Pretty much, yes. They still haven't realised the fastest way to get the Tories out of power is to disband labour. They can never be trusted with the economy: It's what, three times in a row now they've left the economy utterly destroyed. There's always an excuse, but its transparantly inevitable - all labour governments end in economic depression and fiscal ruin. Disbanding Labour would allow new opposition to form in Scotland seperate from a new opposition in England.

        If labour must continue, then instead of labour supporters making excuses for wrecking the economy (It wuz the bankaaaahs), tell me where labour went wrong, what they have learned from it, and how they can ensure the next time they leave power the country is not on its knees. No? I didn't think so, and that is why they'll never win back trust.

        2020 is already over. 2025 would be very ambitious. 2030... well, depending on EVEL, the referendum, and Scottish Independence, it could all be over for Labour by then. The labour party doesn't know what it stands for, doesn't know where it wants to go, and doesn't even know why it still exists.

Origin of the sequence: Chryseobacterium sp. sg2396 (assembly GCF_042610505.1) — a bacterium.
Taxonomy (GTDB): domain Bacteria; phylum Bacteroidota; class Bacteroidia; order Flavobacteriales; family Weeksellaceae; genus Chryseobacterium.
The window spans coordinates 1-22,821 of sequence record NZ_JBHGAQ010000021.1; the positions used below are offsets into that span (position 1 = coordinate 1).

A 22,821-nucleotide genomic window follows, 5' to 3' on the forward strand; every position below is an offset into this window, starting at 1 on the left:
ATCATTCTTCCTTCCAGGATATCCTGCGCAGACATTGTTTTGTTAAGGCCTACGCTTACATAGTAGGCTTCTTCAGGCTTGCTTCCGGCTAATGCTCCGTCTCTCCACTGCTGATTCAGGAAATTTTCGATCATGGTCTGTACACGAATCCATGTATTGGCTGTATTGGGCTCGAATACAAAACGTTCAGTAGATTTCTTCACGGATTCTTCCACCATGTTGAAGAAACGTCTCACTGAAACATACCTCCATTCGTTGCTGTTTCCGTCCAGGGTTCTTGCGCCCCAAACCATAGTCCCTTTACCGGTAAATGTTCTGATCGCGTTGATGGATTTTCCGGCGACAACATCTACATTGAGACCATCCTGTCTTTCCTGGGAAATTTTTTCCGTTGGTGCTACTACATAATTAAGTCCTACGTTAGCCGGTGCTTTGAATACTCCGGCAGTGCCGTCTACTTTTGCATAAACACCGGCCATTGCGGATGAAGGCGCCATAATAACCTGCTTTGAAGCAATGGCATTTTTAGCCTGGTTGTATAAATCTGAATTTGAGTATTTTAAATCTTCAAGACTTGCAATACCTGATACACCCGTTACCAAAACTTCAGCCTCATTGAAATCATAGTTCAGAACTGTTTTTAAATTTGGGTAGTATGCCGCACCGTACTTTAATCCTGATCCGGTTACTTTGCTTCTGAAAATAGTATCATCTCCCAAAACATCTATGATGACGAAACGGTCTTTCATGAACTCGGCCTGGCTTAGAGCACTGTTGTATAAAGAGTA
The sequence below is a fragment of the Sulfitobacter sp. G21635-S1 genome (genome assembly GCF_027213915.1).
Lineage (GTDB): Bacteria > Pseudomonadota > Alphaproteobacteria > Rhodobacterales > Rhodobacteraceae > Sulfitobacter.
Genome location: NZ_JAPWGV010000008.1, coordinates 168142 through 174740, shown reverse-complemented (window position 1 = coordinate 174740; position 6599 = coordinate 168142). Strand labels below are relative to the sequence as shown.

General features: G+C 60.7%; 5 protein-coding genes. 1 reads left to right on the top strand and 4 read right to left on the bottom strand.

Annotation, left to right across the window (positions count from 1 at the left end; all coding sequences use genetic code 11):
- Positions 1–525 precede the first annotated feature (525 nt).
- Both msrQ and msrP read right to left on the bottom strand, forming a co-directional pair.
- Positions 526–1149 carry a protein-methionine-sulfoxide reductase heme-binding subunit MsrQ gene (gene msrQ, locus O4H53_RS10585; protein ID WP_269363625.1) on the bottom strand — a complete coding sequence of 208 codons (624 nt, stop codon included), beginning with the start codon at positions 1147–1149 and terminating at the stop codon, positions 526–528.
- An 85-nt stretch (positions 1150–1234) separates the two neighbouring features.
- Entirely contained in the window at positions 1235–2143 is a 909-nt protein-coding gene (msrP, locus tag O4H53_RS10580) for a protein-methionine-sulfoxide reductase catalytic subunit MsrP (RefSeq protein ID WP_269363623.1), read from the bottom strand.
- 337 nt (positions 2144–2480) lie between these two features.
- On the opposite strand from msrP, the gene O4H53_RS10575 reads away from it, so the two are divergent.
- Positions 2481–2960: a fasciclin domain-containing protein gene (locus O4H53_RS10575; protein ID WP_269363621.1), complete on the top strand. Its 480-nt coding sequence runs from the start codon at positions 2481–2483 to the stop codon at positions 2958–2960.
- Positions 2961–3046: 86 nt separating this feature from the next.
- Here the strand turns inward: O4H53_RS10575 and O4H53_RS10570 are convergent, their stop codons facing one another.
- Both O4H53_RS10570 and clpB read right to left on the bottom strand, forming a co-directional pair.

As the only way to maintain a well functioning government is to have a well functioning opposition, this farce is a detriment to us all. We need a credible opposition, with credible plans, and a clear reason to be.... It'll be decades before anyone can seriously claim that the labour party are credible. Decades. And that will be good for nobody.

        1. strum

          Re: it may backfire?

          >all labour governments end in economic depression and fiscal ruin

          Bollocks. I'm no Labour supporter, but I am a student of history - and I can't let this Tory cant go unchallenged.

          [As background, let us acknowledge that all UK govts have been, on average, very average.]

          Let's look at those 'last three':-

          1964-1970 - Unquestionably a success. The UK economy was 'virtually bankrupt' in 1964 - in the words of the then Chancellor, Selwyn Lloyd. By 1970, the economy was chirping along (though many labourites blamed Roy Jenkins for failing to deliver an election budget).